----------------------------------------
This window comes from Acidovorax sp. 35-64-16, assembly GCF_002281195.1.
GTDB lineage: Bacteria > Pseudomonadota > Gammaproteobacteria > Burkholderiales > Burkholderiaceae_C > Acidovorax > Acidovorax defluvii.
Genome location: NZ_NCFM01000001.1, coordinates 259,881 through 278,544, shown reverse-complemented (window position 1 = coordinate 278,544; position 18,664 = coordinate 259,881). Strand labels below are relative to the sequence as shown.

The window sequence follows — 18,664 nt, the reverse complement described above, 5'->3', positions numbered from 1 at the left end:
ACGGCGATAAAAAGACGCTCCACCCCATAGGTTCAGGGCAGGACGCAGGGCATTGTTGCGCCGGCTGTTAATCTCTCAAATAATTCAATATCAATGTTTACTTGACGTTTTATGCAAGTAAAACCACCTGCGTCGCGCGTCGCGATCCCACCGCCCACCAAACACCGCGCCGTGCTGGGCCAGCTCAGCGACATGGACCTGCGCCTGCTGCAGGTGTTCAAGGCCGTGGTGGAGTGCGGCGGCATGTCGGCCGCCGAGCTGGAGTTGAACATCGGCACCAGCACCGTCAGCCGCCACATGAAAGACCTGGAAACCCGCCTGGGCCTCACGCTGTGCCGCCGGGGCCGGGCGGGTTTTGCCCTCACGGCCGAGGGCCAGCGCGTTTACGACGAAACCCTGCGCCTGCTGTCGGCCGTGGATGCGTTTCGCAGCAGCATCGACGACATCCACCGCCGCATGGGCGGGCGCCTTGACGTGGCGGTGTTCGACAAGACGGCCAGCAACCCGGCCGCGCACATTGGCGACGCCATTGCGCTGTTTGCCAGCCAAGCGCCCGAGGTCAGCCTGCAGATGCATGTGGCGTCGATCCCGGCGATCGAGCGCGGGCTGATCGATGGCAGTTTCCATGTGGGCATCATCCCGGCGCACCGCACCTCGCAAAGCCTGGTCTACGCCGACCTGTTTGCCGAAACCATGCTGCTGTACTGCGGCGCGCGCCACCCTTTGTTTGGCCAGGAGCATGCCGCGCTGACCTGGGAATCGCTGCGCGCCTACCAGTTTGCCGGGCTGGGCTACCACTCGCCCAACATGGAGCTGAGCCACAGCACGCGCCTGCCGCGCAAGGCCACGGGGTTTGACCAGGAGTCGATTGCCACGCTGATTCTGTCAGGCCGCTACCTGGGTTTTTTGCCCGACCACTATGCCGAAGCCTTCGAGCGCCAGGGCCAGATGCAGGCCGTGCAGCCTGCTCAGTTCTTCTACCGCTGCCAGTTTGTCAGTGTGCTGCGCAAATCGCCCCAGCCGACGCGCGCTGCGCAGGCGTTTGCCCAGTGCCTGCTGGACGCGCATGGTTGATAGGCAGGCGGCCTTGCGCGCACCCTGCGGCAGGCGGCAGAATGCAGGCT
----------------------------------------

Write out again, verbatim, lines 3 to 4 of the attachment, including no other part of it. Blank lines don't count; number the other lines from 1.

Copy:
Genome location: NZ_NCFM01000001.1, coordinates 259,881 through 278,544, shown reverse-complemented (window position 1 = coordinate 278,544; position 18,664 = coordinate 259,881). Strand labels below are relative to the sequence as shown.

The window sequence follows — 18,664 nt, the reverse complement described above, 5'->3', positions numbered from 1 at the left end: